The recounting of DeFriest’s escape attempts is incredibly smart and impressive, and at first it seems as though this is what the film will be: a championing of bad behavior, but then London takes on a much greater topic: the prison system in general.
While DeFriest tells us about his many escapes (accompanied by some not-great animation), actor Scoot McNairy reads the letters and transcripts from DeFriest that detail just how horrifying things have been for him, especially during his stay at the Florida State Penitentiary. Interesting quirks in DeFriest’s thought process come up in these moments, and it is quickly made apparent to us that Mark’s wife, his lawyer, and a doctor who once accused him of malingering are now working together to try to find a way for him to get out of the torture chamber that has been his life for the majority of his life.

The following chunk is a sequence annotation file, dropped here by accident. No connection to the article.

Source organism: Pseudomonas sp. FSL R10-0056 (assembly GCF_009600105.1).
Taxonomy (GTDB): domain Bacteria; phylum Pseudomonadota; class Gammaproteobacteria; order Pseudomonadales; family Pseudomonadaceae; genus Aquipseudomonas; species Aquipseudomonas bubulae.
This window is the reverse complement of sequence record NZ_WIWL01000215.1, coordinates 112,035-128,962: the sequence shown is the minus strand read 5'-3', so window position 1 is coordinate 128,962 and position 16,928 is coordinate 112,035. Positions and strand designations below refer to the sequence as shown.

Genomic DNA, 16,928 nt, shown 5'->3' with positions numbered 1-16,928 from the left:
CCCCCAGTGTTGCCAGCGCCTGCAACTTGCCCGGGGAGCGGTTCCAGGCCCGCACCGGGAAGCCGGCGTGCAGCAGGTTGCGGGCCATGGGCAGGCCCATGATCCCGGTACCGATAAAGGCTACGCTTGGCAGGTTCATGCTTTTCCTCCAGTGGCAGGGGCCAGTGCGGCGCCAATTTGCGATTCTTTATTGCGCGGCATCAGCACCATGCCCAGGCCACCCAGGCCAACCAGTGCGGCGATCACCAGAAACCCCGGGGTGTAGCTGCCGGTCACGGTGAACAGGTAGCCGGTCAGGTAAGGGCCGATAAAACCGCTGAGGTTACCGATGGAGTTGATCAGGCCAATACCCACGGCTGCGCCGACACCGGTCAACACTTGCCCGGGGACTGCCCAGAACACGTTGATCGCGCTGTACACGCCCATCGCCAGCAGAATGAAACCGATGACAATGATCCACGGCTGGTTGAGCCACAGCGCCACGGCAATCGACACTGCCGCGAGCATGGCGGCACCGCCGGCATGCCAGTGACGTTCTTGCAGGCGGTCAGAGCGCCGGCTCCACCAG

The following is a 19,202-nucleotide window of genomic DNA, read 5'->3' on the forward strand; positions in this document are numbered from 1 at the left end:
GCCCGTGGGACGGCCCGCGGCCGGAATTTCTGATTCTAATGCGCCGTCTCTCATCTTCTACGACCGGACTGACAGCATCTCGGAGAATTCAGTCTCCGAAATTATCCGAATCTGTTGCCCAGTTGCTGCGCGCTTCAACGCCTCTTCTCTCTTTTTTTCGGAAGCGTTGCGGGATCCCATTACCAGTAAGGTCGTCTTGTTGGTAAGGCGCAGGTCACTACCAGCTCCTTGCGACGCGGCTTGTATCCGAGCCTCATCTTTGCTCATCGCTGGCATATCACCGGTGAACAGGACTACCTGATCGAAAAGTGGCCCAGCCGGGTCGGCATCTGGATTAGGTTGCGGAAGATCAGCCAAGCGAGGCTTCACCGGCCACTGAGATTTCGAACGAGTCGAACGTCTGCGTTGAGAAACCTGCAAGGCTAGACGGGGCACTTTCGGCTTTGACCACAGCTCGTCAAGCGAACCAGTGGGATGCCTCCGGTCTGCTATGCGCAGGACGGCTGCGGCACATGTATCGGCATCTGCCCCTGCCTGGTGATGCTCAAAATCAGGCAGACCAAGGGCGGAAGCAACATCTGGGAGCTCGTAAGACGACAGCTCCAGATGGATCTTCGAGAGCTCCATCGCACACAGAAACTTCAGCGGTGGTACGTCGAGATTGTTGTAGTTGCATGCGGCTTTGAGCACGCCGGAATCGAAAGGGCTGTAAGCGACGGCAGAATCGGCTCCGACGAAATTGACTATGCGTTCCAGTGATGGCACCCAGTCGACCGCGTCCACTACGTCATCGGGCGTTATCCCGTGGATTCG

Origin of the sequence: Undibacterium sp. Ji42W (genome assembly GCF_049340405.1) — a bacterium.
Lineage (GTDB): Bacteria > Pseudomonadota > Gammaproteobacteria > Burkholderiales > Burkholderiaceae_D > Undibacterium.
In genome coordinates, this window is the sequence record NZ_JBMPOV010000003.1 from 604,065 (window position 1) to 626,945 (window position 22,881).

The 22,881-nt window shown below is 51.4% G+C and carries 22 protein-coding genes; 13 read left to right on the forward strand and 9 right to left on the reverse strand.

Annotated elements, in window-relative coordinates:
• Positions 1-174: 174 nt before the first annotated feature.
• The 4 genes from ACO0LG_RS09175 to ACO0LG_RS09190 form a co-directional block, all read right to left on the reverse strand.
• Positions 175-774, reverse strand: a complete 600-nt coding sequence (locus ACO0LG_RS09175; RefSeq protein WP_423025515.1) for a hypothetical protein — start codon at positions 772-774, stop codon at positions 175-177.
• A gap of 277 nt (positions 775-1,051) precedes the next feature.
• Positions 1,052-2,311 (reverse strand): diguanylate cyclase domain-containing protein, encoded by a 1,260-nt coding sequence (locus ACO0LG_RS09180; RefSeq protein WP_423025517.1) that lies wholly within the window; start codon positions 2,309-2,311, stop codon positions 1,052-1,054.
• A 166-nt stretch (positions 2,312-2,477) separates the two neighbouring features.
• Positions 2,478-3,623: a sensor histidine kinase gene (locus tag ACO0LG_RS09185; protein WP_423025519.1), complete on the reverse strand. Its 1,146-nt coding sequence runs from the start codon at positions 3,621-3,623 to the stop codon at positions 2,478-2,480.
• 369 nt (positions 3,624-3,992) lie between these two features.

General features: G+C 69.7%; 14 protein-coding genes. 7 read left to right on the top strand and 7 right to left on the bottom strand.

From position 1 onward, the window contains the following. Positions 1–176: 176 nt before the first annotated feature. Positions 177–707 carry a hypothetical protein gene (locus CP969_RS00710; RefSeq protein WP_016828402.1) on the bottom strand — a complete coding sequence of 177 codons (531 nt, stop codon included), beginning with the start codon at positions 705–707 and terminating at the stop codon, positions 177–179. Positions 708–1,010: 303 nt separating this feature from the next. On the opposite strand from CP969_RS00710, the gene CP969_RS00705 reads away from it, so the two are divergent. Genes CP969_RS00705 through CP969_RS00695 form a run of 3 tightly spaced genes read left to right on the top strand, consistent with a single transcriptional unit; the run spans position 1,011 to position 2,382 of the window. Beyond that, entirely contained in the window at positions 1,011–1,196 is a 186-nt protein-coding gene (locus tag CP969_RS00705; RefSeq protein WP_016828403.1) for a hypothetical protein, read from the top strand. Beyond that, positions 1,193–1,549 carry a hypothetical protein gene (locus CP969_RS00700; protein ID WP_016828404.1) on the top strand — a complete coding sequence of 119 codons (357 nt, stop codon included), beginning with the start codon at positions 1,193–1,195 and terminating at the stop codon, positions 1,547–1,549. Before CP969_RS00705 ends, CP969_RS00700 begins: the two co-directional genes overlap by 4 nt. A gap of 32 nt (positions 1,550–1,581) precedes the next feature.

The documentary is strongest as a whole when Mark is on-camera. The scenes that abandon him suffer for his absence. He is a dynamic and layered human being, and London undermines that a little by trying to take on a greater cause outside of DeFriest himself. As a whole, though, The Life and Mind of Mark DeFriest is a very strong film.
Hiccup’s life philosophy hits a roadblock in Mark DeFriest. This man possesses a genius-level intellect, but something compels him to use it in ways that actively harm him in the long run. But Mark has no choice. He cannot find strength in power, because in prison he has no power. So he uses what strength he has left – his mind – in order to survive the experience however he can manage.
As I drove home (no crazy bikers this time) I once again pondered the dichotomy present in all of the films I saw tonight, and I wondered if the newly re-crowned Stanley Cup Champion Los Angeles Kings won based on power or on self-confidence (it certainly wasn’t the power play, if you know what I’m saying). It’s a hard question to answer – maybe impossible. Perhaps true strength comes from a combination of the two. Don’t believe me, Hiccup? Ask your freakin’ dragon!